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Wahaca’s ‘Dine-And-Dash’ Policy Nightmare, Explained

Wahaca admitted to penalising wait staff over “dine and dash,” and has now changed its policy

Tacos in a taco holder filled with corn, black beans, and queso, in a white dish
Wahaca serves an interpreted version of Mexican food in the U.K.
Wahaca [Official Photo]

Wahaca, the Mexican U.K. restaurant chain named after Oaxaca, in Mexico, and launched by 2005 MasterChef winner Thomasina Miers, has retreated on its so-called ‘dine-and-dash’ “walkout” policy after a waiter told a member of the public that they would have to pay for such a table out of their own wages. The chain, which has 25 restaurants, a broadly Mexican menu, and a zealous commitment to sustainability is is co-owned by Miers and Mark Selby. Wahaca has been criticised for both its restaurant HR policy, and its response to a tweet from former Camden Labour councillor Sarah Hayward, after she ate in the restaurant’s Kentish Town branch on Saturday evening.

Here’s a timeline of the events since the weekend.


Saturday evening: Former Camden Labour councillor, Sarah Hayward tweets from the Kentish town branch:

“Ppl [sic] next to us left without paying and their server is made to foot the bill from his wages. Apparently company policy. Utterly shameful employment practice.”

Miers responds to Hayward, pointing out that “only in cases of total negligence” are staff members penalised:

Sunday: A series of denials, clarifications in real time, and admissions of opacity appear both from Miers’ own and Wahaca’s official social media accounts.

Monday morning: Someone claiming to be a former employee tweets a photograph of pages taken from the Wahaca company handbook issued to staff.

A spokesperson confirmed the handbook was an official Wahaca document, but that it “was very old.” They added, “Wahaca of course ensures all its policies are regularly reviewed by independent lawyers.”

In it, staff are told:

“If through your negligence a customer leaves the restaurant without paying, you will be liable to pay the full bill including service to the Company or it will be deducted from your wages.

“Once you have taken an order, whether for your own table or not, until you hand/transfer the table to the correct person, you will be personally responsible for collecting the money and will be required to repay any shortage or it will be deducted from your pay.”

The company handbook does not use the phrase “gross,” “total,” nor “real” (which is referenced in an article by the BBC which quotes co-founder Mark Selby) in this section. It simply says “negligence,” which is at best open to interpretation and at worst ambiguous by design, to insure an employer against an employee.

A spokesperson for Wahaca said that: “Negligence refers to instances of the waiting staff being complicit in the walk out, and if that was to happen there would of course will be a full investigation undertaken via the Operations Manager.”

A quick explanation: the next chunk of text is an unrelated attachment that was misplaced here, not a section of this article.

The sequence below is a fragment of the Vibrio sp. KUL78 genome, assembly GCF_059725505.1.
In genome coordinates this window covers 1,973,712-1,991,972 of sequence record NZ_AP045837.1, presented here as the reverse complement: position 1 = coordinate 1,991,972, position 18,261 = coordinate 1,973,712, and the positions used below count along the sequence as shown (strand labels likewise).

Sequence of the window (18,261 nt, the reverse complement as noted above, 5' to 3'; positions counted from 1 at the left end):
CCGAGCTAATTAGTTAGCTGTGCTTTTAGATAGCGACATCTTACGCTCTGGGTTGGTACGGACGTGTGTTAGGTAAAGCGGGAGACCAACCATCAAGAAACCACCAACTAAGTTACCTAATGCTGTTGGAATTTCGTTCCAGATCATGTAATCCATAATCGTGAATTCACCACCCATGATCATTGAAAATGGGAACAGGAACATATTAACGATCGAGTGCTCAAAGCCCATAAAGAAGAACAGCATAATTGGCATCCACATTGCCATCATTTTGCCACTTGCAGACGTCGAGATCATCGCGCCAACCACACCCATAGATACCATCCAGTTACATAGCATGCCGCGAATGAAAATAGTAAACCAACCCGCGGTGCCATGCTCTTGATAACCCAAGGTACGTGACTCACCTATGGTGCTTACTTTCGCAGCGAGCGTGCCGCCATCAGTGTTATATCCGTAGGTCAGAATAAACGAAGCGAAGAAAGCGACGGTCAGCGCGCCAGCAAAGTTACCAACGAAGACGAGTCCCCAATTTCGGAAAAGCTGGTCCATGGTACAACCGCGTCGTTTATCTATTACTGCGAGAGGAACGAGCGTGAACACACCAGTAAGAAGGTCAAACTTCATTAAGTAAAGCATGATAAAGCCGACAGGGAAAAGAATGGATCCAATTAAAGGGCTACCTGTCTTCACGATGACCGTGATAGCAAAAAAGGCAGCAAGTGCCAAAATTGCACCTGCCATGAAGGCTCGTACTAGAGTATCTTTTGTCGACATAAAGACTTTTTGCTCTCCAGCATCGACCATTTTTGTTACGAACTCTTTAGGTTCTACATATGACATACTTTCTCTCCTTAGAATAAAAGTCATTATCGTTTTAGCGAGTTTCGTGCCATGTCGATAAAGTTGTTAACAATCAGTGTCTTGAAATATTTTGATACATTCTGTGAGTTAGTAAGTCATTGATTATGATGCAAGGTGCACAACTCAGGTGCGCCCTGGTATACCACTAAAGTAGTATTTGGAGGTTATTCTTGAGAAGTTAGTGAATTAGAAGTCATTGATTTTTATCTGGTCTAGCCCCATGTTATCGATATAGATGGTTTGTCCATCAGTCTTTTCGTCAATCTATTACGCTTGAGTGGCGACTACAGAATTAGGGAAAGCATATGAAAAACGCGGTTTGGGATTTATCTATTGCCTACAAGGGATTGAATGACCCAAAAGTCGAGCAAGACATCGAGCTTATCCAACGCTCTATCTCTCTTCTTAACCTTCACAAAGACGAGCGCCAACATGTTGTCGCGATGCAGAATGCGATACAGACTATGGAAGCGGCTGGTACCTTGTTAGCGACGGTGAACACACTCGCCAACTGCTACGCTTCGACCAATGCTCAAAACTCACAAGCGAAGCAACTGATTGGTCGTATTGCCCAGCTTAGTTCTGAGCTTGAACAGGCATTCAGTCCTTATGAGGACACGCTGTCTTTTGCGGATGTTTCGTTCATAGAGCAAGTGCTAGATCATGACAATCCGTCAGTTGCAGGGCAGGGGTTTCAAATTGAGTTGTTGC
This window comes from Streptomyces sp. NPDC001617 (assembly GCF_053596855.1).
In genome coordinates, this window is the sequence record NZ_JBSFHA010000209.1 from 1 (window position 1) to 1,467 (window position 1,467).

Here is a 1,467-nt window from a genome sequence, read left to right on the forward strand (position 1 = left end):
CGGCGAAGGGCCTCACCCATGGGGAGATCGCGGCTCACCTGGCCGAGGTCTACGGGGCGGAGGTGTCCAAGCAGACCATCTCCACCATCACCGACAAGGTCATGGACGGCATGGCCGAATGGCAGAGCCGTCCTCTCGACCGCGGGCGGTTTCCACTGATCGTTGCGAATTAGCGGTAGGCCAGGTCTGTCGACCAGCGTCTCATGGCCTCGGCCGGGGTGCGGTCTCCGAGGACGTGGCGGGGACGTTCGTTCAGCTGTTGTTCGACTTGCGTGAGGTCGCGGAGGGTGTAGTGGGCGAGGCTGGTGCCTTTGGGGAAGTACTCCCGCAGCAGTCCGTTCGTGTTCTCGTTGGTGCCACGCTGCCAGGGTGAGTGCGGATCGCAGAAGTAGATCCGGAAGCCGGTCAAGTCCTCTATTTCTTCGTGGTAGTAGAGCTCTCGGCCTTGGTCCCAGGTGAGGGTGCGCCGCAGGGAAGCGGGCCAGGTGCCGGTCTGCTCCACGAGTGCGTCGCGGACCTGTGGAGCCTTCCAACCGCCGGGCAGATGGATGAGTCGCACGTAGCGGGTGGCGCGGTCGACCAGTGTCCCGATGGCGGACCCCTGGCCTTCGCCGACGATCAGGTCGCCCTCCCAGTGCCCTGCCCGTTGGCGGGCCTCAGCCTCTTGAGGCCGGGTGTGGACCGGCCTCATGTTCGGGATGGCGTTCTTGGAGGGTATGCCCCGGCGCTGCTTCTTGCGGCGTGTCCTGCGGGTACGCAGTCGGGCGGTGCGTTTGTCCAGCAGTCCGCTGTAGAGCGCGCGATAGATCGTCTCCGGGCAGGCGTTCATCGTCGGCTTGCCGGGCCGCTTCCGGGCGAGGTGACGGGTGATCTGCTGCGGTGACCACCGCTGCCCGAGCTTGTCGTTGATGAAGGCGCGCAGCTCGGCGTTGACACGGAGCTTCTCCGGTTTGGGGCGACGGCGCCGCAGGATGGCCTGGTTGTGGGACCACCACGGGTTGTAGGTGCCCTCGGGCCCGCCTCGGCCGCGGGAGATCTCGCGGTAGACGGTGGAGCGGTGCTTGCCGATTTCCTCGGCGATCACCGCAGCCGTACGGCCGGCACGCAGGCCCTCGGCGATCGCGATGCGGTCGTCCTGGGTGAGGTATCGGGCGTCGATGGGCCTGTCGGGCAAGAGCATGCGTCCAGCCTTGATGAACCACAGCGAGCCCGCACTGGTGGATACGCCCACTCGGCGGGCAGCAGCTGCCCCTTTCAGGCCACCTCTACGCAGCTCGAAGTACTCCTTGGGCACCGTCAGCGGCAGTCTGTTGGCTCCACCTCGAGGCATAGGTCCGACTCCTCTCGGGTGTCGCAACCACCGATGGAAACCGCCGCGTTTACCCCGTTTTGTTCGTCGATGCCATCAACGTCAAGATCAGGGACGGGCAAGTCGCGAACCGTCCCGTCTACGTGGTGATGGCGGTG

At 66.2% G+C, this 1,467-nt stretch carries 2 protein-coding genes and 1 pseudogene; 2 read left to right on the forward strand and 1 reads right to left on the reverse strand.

Asked whether such conduct would not automatically result in that employee’s dismissal, and why financial penalties were framed according to negligence vis-a-vis a specific bill payment, and not the job itself, the spokesperson did not immediately respond.

This morning, Wahaca has moved to clarify its position:

In light of the recent incident where customers walked out of one of our restaurants without paying, we realise that our policy on how to deal with this has not been clear enough and we apologise to our teams for this.

We subsequently contacted all of our teams to clarify this and to ensure that waiters will not have to pay in the unfortunate times when this occurs.

Our clarified policy is below and we thank those that brought this to our attention:

“In situations of a walk out, whilst the waiter is responsible for the table they will not have to pay any element of the bill. However if the manager suspects that the waiter was complicit in the walk out then there should be a full investigation which will be taken to the Operations Manager to decide the appropriate action.”

A spokesperson also confirmed to Eater that the handbook would be updated as well.

Despite a number of members of the industry moving quickly to criticise the policy and its optics, it might not be a practice used only by so-called corporate, faceless chain restaurants which have lost sight of ‘true hospitality.’

A London restaurateur told Eater that while such a policy might appear nefarious, they understand it to be a comparatively standard contractual obligation across the industry, “even if most places don’t enforce in practice.”

“I’ve never known anyone to [enforce it] and certainly wouldn’t unless someone had actually trashed the place,” they said.

They added: “In totally theoretical terms you (arguably) need some cover for that one waiter who tells their mates they’ll look the other way while they do a runner. I guess. I mean, in practical terms I don’t entirely see the point in it.” They also said that they did not enforce their staff to sign the agreement despite it being issued to them by a third party HR company which drafted its contracts.

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